By Al Dozier
There were a lot of different issues on the table at Irmo’s Town Council meeting on February 7.
New grants for local businesses, bothersome water discharges, crime problems, street access to multi-family apartment neighborhoods and more ARPA (American Rescue Plan Act) funding priorities were up for discussion. But since it was a council workshop, no official action was taken.
Local businesses could look for town-funded office appearance attractions if the council adopts a proposal to provide $10,000 grants. The proposal by town staff would provide store-front improvements for businesses approved for the grants, which would require the recipient to make an equal contribution to provide a total of $20,000 for the appearance improvement plan.
The storefront improvements would include such additions as awnings, lighting, street signs and other promotional decorations that would enhance the appearance of local businesses and those in shopping strips.
In other action, the council discussed new zoning requirements on multi-family housing neighborhoods that could require wider access roads to and from the developments. Traffic is often bottlenecked along the busy nearby streets, slowing access for emergency response teams.
There was a long discussion on whether the town could require the proposed four-lane access route in zoning regulations, but the council agreed to consider such a requirement when new multi-housing projects are first being developed.
Council members agreed that multi-housing developments should not have landscaping structures taller than four feet. Such structures could interfere with emergency responders’ access to housing properties.
The council agreed to give those measures further consideration.
The council also considered updating the town’s ordinances on water discharge, which would provide protection for a home-owner whose neighbor recklessly discharges water on nearby property.
Mayor Barry Walker Sr. didn’t think such an ordinance is needed. He said anyone who was damaging a neighbor’s property could simply be approached with a “knock on the door” and told to stop.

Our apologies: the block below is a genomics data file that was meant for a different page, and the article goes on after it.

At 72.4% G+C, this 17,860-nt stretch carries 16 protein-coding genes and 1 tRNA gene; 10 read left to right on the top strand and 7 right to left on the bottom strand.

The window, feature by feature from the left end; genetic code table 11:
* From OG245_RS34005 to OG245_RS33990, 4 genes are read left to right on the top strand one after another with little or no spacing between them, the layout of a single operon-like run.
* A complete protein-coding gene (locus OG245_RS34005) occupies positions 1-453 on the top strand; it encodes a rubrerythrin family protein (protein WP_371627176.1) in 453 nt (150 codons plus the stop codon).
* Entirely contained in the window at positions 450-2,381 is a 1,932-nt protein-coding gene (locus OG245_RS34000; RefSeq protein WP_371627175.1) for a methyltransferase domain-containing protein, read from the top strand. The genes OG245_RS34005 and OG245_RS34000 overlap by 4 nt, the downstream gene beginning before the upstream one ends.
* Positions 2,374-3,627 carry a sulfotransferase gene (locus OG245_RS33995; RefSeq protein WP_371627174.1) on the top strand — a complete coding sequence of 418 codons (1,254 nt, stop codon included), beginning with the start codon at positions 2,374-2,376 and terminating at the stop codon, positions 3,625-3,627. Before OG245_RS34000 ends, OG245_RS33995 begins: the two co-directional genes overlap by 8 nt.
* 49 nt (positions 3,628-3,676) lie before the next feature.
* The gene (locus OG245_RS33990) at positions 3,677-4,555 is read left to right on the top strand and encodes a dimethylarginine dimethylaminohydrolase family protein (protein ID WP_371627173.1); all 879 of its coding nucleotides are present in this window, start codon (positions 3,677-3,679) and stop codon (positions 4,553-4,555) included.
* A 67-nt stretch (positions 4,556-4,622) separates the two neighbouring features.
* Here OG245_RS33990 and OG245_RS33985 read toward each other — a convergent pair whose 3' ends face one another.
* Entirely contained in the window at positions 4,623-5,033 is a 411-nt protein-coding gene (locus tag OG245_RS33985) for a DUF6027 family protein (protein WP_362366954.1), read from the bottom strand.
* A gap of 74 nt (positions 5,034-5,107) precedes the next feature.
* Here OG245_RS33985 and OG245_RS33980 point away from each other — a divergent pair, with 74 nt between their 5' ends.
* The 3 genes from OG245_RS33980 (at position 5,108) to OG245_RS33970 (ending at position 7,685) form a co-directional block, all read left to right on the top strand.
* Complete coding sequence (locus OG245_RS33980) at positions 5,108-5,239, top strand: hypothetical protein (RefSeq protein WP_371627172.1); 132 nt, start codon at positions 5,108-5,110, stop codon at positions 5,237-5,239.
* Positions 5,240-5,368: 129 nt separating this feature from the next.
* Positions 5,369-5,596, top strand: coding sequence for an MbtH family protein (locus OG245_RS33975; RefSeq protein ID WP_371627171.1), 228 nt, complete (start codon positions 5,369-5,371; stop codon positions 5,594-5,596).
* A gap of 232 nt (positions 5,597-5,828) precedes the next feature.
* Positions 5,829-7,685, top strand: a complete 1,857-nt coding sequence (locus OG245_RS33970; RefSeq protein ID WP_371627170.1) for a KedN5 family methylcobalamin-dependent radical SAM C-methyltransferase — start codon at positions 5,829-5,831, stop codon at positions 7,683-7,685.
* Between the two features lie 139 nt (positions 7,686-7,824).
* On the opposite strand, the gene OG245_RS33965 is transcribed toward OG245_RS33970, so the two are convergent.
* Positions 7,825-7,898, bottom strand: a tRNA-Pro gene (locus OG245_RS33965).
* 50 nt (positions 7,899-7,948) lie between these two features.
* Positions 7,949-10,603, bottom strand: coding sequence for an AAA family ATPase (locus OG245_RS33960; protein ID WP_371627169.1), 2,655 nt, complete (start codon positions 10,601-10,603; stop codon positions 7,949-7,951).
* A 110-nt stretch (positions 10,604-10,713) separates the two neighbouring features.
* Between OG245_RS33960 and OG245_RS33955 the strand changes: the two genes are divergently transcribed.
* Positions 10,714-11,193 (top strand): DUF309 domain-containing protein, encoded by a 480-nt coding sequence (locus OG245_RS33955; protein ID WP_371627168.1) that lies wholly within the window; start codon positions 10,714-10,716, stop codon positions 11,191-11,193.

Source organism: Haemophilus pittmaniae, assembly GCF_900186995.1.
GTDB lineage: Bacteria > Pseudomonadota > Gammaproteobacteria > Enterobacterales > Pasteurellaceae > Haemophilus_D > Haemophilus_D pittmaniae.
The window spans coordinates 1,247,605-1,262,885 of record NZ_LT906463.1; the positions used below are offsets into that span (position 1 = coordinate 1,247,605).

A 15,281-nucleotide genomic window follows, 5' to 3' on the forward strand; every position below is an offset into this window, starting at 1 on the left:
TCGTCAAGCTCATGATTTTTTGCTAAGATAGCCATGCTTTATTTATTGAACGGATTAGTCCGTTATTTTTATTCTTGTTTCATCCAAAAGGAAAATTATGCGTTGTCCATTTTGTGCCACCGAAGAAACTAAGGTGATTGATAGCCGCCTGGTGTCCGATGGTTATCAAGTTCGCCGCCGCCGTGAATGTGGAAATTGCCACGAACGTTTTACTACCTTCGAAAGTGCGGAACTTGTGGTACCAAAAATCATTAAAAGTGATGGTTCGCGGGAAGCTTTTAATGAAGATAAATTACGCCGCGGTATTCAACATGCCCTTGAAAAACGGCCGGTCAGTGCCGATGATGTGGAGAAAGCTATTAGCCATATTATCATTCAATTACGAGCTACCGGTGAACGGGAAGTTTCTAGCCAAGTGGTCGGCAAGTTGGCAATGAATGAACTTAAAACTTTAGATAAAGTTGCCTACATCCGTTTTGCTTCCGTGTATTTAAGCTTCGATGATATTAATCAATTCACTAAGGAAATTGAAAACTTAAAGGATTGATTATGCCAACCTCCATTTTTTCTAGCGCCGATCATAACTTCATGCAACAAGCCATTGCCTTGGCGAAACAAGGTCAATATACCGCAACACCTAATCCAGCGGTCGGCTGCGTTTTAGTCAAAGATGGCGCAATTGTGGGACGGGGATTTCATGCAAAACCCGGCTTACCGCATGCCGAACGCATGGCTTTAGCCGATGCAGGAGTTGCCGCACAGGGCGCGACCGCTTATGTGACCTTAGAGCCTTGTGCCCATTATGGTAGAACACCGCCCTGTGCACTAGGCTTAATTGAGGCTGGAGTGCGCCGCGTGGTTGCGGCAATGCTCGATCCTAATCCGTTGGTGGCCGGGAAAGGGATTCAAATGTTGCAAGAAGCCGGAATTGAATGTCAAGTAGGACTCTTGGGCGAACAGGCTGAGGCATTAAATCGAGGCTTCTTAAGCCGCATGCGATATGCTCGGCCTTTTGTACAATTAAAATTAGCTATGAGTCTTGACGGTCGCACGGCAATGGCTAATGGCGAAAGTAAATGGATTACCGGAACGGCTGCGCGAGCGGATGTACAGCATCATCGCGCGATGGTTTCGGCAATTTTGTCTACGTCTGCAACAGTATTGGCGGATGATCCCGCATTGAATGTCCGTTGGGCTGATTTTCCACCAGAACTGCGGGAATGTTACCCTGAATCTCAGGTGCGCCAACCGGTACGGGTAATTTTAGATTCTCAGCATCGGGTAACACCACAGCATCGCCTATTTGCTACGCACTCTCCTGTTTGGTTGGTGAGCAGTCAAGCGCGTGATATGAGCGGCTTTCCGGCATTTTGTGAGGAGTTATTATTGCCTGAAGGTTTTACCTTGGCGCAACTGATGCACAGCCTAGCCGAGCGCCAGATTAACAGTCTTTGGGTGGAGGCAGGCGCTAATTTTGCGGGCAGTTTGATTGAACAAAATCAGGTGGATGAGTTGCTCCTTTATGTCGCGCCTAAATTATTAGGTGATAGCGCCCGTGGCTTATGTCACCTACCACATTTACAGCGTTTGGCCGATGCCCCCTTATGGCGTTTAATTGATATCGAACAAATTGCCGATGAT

But Councilman Erik Sickinger said the problem occurs when the neighbor refuses such a request.
The council agreed to consider further deliberations on the issue.
The council also discussed the town’s ordinance on parking and unsightly properties that sometimes have piles of leaves or other debris that not only looks bad but brings rodents and other unhealthy conditions to the neighborhoods.
Councilman Sickinger noted that the town’s ordinance on parking unnecessarily prohibits a resident from parking two work vehicles in a residential neighborhood.
Town officials agreed to review the ordinance and consider new language.
The council also discussed priorities for the remaining ARPA (American Rescue Plan Act) funds received by the town.
Town Administrator Courtney Dennis said the funds could be used to complete improvements at Rawls Creek Park and for property upgrades as the town plans for constructing a new Town Hall. He said funds are also needed for the town to buy a basket truck for repair work needed for high-rise projects.
The council also discussed the need for enhanced security measures in the Beacon Hill/Carmel Commons area, where a recent break-in and assault occurred. The council agreed the town could look into having a police sub-station in a community with crime problems.
Walker said he is working with Columbia officials on a regional program dealing with new crime prevention initiatives.
The council also discussed continued complaints about Blue Granite water bills, a problem local citizens have complained about for years.
Last year the council considered taking over the water service because of the continued high rates, but later decided not to pursue that action.
The council agreed to notify town residents that the council is aware of the problem and will continue to call attention to it with state and local elected officials.